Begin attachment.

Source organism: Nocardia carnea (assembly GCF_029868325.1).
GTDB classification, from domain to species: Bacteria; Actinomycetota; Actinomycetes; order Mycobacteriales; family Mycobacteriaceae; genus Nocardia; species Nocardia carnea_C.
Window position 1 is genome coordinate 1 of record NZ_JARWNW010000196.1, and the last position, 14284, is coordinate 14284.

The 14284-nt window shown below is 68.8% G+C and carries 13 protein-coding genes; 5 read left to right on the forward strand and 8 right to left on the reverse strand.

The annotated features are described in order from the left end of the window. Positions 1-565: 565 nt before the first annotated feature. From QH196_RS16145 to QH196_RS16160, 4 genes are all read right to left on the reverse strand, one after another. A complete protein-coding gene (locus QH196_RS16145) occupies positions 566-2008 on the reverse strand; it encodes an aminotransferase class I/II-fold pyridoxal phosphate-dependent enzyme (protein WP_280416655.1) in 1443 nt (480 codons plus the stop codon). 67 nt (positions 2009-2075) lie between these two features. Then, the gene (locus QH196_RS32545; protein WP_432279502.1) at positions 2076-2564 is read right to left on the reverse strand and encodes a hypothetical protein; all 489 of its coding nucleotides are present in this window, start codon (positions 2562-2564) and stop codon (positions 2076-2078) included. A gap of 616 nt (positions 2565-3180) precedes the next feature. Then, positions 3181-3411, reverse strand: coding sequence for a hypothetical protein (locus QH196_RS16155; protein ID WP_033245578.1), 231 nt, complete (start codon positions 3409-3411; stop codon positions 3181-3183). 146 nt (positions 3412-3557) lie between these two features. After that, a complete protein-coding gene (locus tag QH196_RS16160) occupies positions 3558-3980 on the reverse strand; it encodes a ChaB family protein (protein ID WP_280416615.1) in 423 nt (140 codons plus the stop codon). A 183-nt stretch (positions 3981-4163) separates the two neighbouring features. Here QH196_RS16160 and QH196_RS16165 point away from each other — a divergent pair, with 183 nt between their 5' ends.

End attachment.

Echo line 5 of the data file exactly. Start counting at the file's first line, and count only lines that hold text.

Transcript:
The annotated features are described in order from the left end of the window. Positions 1-565: 565 nt before the first annotated feature. From QH196_RS16145 to QH196_RS16160, 4 genes are all read right to left on the reverse strand, one after another. A complete protein-coding gene (locus QH196_RS16145) occupies positions 566-2008 on the reverse strand; it encodes an aminotransferase class I/II-fold pyridoxal phosphate-dependent enzyme (protein WP_280416655.1) in 1443 nt (480 codons plus the stop codon). 67 nt (positions 2009-2075) lie between these two features. Then, the gene (locus QH196_RS32545; protein WP_432279502.1) at positions 2076-2564 is read right to left on the reverse strand and encodes a hypothetical protein; all 489 of its coding nucleotides are present in this window, start codon (positions 2562-2564) and stop codon (positions 2076-2078) included. A gap of 616 nt (positions 2565-3180) precedes the next feature. Then, positions 3181-3411, reverse strand: coding sequence for a hypothetical protein (locus QH196_RS16155; protein ID WP_033245578.1), 231 nt, complete (start codon positions 3409-3411; stop codon positions 3181-3183). 146 nt (positions 3412-3557) lie between these two features. After that, a complete protein-coding gene (locus tag QH196_RS16160) occupies positions 3558-3980 on the reverse strand; it encodes a ChaB family protein (protein ID WP_280416615.1) in 423 nt (140 codons plus the stop codon). A 183-nt stretch (positions 3981-4163) separates the two neighbouring features. Here QH196_RS16160 and QH196_RS16165 point away from each other — a divergent pair, with 183 nt between their 5' ends.